Christine Sneed

An Interview with Christine Sneed


Hometown:  Libertyville, IL

Current town: Evanston, IL

Suzanne Dottino: What are you working on now?

Christine Sneed: I finished a novel manuscript at the end of the summer and currently I’m only working on short fiction, which is a relief, I have to say.  A novel is a marathon, and a short story is more like a 5K.

SD: Care to share a moment, a person or a story from your past that made you want to become a writer?

CS: I was a student in Strasbourg during my junior year of college and I remember reading Marguerite Duras’s novel The Lover, and also seeing the film version a couple of times that spring.  I already had some idea that I wanted to write and was making an attempt, but that book, for reasons, I can’t really explain, had an intensely inspiring effect on me.   Duras’s voice and her style – something about them made my own aspirations much more urgent.   But spending that year in France was also probably the biggest influence - I realized first-hand there was a very large world beyond the Midwest and the D.C. college where I was a student.  I wanted to be able to write about it in ways that other people would find interesting.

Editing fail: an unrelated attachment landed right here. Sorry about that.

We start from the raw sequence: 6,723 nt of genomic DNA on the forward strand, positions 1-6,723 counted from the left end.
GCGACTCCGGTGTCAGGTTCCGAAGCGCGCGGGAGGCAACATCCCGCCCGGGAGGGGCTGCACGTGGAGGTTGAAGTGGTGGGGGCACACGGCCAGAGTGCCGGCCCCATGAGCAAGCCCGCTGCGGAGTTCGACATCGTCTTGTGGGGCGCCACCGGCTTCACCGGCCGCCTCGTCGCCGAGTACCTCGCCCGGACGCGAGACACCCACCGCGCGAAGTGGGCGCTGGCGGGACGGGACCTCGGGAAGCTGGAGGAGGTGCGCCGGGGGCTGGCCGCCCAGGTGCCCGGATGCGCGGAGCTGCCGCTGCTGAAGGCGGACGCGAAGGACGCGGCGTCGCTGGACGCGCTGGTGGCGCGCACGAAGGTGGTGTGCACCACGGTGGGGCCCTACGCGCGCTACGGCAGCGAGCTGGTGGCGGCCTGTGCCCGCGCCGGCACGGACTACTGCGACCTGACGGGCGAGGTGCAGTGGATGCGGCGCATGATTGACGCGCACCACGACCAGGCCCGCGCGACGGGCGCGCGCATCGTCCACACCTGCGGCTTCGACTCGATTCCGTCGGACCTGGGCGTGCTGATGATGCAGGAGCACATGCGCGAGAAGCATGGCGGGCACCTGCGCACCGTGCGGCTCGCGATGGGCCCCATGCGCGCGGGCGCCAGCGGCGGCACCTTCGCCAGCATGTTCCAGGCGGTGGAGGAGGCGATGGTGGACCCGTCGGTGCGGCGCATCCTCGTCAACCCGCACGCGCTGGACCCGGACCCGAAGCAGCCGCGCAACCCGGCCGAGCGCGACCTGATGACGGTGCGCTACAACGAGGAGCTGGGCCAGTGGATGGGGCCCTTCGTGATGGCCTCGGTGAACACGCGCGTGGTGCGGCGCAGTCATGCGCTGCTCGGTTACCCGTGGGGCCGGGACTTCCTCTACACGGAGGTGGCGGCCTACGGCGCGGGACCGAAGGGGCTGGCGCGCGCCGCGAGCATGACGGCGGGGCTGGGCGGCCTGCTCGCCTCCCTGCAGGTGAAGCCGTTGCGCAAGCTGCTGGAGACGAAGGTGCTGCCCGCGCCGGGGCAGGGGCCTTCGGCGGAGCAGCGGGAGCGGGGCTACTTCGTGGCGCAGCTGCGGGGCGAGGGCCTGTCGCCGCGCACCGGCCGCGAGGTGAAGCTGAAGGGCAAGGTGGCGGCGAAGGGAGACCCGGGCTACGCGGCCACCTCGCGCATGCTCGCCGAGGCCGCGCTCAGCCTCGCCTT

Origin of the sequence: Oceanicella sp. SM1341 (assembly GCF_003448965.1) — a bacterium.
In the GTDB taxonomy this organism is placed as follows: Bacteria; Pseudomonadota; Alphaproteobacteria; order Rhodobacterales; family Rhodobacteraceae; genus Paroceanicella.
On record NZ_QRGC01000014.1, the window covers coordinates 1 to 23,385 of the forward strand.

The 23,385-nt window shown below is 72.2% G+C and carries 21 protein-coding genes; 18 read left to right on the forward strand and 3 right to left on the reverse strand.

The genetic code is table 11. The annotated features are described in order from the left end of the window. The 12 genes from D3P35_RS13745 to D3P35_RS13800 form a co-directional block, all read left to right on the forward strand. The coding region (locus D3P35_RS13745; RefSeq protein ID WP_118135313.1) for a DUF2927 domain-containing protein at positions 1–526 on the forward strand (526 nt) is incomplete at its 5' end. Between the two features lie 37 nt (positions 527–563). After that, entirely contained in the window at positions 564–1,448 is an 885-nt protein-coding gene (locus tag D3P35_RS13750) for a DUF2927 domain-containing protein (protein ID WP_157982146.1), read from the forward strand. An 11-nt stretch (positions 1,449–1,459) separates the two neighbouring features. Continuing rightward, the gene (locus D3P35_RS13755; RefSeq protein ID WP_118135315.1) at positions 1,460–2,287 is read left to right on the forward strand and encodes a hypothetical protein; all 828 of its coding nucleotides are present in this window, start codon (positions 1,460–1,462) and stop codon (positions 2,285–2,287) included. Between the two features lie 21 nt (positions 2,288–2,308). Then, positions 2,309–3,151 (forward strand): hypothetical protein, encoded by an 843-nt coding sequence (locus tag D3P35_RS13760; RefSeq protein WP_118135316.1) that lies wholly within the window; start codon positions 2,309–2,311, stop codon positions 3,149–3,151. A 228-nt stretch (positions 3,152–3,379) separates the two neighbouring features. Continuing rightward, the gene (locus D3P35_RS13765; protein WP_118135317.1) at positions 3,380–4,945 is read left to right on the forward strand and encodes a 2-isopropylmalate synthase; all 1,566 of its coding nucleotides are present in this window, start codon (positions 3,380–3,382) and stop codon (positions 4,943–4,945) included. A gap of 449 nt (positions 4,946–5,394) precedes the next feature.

SD: If you could change one thing about publishing what would it be?

CS: Well, I wish literary fiction were more appealing to publishers and to readers. There aren’t many titles in this genre that do very well sales-wise each year; my publisher has been very supportive, but most writers, myself included, need to have other jobs to pay the bills. I work 7 days a week between the teaching and the writing I do.

SD: Who are your literary heroes?

CS: Alice Munro, Deborah Eisenberg, Edward P. Jones, Mavis Gallant, John Updike, Scott Spencer, Rachel Cusk, W.G. Sebald

SD: What kind of writing excites you?

CS: Books by all of the above – character-driven, deeply sensual, funny, beautifully written.

SD: What advice do you have for writers just starting out?

CS: You have to be able to put your backside in the chair day in and day out, face a lot of uncertainty and self-sabotage (doubts & fears will always be there, no matter how many books you publish).  You also have to read books by writers whose minds are greater than your own.